Try engaging your teen with some “brainy content” to distract themselves from the negative thoughts. This could be as simple as watching a movie together or taking a trip to the local art museum or favorite family hangout. 

A Treatable Condition

Depression, however, is a highly treatable condition.

Major depression (the most common form of depression) is believed to affect 1/20 individuals in their lifetime. Children today start exhibiting symptoms at a much earlier age due to the rapid spread of information, social media, and mobile devices, which contributes to a faster rate of maturity.

Psychologists believe that depression has a variety of common causes, mainly from lasting childhood experiences – sometimes due to the loss of one parent or social rejection and abuse in school. As children develop into teenagers, they often carry with them the unresolved conflicts from childhood, which results in depressive disorders.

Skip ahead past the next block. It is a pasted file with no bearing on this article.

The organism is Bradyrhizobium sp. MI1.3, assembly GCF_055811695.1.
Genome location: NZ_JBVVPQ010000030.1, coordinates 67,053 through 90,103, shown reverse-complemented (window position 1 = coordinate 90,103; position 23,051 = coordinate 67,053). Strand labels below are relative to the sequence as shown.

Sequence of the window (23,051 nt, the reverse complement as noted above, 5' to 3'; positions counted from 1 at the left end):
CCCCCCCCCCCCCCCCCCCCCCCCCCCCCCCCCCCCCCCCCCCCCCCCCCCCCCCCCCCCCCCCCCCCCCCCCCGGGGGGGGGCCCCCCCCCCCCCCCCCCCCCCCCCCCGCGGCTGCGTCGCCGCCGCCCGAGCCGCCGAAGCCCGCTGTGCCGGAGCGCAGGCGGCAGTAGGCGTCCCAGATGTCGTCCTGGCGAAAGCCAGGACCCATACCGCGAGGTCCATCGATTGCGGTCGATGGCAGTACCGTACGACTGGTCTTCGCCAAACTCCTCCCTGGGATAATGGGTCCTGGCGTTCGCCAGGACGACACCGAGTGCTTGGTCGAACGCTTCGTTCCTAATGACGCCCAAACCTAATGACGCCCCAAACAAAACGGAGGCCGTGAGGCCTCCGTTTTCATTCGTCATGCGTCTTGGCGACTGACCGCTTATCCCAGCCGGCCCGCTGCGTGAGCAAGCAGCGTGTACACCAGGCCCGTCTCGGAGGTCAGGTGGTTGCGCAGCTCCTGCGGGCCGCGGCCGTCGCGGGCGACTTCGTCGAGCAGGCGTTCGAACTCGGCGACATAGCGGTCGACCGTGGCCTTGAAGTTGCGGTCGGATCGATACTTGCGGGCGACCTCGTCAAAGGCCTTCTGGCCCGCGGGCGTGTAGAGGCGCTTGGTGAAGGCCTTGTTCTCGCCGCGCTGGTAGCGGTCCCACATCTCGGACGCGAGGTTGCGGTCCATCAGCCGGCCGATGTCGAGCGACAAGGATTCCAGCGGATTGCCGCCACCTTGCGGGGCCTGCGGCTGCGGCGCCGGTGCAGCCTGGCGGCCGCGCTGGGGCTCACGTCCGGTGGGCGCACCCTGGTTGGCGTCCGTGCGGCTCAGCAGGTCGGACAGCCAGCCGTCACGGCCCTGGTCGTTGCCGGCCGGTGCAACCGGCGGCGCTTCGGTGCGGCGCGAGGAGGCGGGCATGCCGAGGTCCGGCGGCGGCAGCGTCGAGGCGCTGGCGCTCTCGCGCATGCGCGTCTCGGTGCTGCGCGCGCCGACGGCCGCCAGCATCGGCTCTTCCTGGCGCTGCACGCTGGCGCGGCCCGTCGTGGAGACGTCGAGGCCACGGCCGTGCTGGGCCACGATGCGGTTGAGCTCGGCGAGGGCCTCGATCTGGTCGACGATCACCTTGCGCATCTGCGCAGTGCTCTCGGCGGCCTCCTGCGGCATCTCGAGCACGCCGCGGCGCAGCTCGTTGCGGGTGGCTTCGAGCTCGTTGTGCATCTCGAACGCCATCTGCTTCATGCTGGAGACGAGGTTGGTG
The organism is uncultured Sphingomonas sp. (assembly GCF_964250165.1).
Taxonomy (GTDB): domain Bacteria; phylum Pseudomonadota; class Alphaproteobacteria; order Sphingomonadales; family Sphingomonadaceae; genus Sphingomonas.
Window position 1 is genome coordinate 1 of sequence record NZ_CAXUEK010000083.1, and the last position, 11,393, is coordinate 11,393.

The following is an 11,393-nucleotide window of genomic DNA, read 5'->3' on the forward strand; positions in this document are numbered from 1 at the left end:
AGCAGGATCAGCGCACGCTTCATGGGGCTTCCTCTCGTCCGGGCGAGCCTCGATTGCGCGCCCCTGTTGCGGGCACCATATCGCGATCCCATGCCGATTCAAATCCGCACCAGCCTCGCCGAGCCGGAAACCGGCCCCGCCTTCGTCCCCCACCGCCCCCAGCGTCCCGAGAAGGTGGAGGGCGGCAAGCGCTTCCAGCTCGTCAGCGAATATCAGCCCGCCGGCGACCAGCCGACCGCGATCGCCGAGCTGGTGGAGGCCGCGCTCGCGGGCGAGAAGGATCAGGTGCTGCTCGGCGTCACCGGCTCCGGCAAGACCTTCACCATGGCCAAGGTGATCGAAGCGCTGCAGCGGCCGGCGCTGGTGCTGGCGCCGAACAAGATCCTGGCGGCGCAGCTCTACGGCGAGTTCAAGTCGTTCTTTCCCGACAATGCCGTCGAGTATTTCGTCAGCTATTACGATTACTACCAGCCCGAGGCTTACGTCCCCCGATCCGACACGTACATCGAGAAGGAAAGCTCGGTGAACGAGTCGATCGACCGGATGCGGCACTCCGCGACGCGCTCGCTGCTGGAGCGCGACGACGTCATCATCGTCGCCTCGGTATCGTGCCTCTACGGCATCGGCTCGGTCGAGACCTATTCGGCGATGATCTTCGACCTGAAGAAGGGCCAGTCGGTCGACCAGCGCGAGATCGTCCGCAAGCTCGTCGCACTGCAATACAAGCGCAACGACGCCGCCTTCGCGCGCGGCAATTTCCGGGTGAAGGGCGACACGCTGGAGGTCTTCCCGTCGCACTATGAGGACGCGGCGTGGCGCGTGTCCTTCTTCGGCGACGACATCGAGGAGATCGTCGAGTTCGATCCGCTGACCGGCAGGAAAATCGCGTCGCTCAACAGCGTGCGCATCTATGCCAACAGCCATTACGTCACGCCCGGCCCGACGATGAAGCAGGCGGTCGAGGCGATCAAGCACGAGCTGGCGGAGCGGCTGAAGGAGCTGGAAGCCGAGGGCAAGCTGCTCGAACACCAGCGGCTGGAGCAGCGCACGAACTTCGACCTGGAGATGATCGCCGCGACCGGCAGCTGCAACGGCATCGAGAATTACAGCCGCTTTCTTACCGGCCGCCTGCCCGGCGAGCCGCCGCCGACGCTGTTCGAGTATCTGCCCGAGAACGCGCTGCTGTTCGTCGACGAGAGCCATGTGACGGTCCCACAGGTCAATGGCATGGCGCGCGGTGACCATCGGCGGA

Although many teenagers eventually grow out of their symptoms, untreated depression remains a life-threatening problem and is a major cause of suicide among teens today.

Each year, an estimated 5000 youths between the age of 15-24 commit suicide due to depression. The number has tripled since the 1960s and is documented as the third leading cause of death in college-age youth.

Seeking prompt professional treatment for a teenage boy suffering from ongoing depression will help your child come to terms with his condition while facilitating his path toward recovery with the right support.

Through a careful combination of cognitive and drug therapies, experts can alleviate symptoms and restore normalcy to the life of your teen. Together, parents and communities around the world can unite to spread the knowledge on this silent enemy and eliminate its harms from the modern world. 

If your child is or has been treated for depression with little improvement, call our admissions counselors to see whether the Wood Creek Academy therapeutic residential treatment program is a fit for your specific situation.